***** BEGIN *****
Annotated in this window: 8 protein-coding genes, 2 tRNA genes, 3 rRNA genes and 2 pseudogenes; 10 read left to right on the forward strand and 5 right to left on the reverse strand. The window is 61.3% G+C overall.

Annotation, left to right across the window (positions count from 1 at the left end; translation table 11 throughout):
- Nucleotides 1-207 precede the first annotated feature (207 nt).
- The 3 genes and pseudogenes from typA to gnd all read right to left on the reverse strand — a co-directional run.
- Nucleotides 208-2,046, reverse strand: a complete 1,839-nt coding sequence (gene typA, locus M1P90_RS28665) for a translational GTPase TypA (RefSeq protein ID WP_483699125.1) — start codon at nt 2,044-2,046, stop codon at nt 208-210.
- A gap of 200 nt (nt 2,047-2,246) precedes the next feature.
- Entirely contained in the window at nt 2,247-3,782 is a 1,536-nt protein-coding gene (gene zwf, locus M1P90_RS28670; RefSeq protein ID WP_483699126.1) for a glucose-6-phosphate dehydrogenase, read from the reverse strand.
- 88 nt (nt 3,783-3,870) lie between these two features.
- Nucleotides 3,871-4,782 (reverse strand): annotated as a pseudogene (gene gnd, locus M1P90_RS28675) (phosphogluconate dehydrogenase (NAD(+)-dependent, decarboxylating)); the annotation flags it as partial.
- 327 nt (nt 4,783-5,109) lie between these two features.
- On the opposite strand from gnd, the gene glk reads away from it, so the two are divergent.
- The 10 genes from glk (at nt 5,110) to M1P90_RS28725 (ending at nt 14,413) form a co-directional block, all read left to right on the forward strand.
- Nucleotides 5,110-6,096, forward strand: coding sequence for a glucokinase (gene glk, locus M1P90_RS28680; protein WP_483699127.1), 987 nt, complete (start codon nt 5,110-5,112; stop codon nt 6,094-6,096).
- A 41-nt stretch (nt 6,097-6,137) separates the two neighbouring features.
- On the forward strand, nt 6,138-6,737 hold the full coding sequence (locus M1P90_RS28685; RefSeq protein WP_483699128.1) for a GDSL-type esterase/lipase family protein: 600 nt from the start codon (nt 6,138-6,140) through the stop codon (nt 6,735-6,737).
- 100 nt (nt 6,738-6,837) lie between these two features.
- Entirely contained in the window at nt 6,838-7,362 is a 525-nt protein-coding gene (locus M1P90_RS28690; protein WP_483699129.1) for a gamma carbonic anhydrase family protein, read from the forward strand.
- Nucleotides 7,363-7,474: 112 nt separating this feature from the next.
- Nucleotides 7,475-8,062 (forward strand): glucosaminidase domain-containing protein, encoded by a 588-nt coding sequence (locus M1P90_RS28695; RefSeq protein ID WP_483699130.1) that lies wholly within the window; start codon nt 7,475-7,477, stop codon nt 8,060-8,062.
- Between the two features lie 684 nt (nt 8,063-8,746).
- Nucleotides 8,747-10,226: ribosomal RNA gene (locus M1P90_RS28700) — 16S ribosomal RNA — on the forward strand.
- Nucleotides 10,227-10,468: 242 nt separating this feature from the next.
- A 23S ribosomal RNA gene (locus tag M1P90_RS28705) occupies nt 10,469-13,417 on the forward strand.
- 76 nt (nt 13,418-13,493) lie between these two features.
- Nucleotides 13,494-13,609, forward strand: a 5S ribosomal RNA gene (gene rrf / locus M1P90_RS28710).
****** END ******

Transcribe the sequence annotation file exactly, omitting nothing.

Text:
Annotated in this window: 8 protein-coding genes, 2 tRNA genes, 3 rRNA genes and 2 pseudogenes; 10 read left to right on the forward strand and 5 right to left on the reverse strand. The window is 61.3% G+C overall.

Annotation, left to right across the window (positions count from 1 at the left end; translation table 11 throughout):
- Nucleotides 1-207 precede the first annotated feature (207 nt).
- The 3 genes and pseudogenes from typA to gnd all read right to left on the reverse strand — a co-directional run.
- Nucleotides 208-2,046, reverse strand: a complete 1,839-nt coding sequence (gene typA, locus M1P90_RS28665) for a translational GTPase TypA (RefSeq protein ID WP_483699125.1) — start codon at nt 2,044-2,046, stop codon at nt 208-210.
- A gap of 200 nt (nt 2,047-2,246) precedes the next feature.
- Entirely contained in the window at nt 2,247-3,782 is a 1,536-nt protein-coding gene (gene zwf, locus M1P90_RS28670; RefSeq protein ID WP_483699126.1) for a glucose-6-phosphate dehydrogenase, read from the reverse strand.
- 88 nt (nt 3,783-3,870) lie between these two features.
- Nucleotides 3,871-4,782 (reverse strand): annotated as a pseudogene (gene gnd, locus M1P90_RS28675) (phosphogluconate dehydrogenase (NAD(+)-dependent, decarboxylating)); the annotation flags it as partial.
- 327 nt (nt 4,783-5,109) lie between these two features.
- On the opposite strand from gnd, the gene glk reads away from it, so the two are divergent.
- The 10 genes from glk (at nt 5,110) to M1P90_RS28725 (ending at nt 14,413) form a co-directional block, all read left to right on the forward strand.
- Nucleotides 5,110-6,096, forward strand: coding sequence for a glucokinase (gene glk, locus M1P90_RS28680; protein WP_483699127.1), 987 nt, complete (start codon nt 5,110-5,112; stop codon nt 6,094-6,096).
- A 41-nt stretch (nt 6,097-6,137) separates the two neighbouring features.
- On the forward strand, nt 6,138-6,737 hold the full coding sequence (locus M1P90_RS28685; RefSeq protein WP_483699128.1) for a GDSL-type esterase/lipase family protein: 600 nt from the start codon (nt 6,138-6,140) through the stop codon (nt 6,735-6,737).
- 100 nt (nt 6,738-6,837) lie between these two features.
- Entirely contained in the window at nt 6,838-7,362 is a 525-nt protein-coding gene (locus M1P90_RS28690; protein WP_483699129.1) for a gamma carbonic anhydrase family protein, read from the forward strand.
- Nucleotides 7,363-7,474: 112 nt separating this feature from the next.
- Nucleotides 7,475-8,062 (forward strand): glucosaminidase domain-containing protein, encoded by a 588-nt coding sequence (locus M1P90_RS28695; RefSeq protein ID WP_483699130.1) that lies wholly within the window; start codon nt 7,475-7,477, stop codon nt 8,060-8,062.
- Between the two features lie 684 nt (nt 8,063-8,746).
- Nucleotides 8,747-10,226: ribosomal RNA gene (locus M1P90_RS28700) — 16S ribosomal RNA — on the forward strand.
- Nucleotides 10,227-10,468: 242 nt separating this feature from the next.
- A 23S ribosomal RNA gene (locus tag M1P90_RS28705) occupies nt 10,469-13,417 on the forward strand.
- 76 nt (nt 13,418-13,493) lie between these two features.
- Nucleotides 13,494-13,609, forward strand: a 5S ribosomal RNA gene (gene rrf / locus M1P90_RS28710).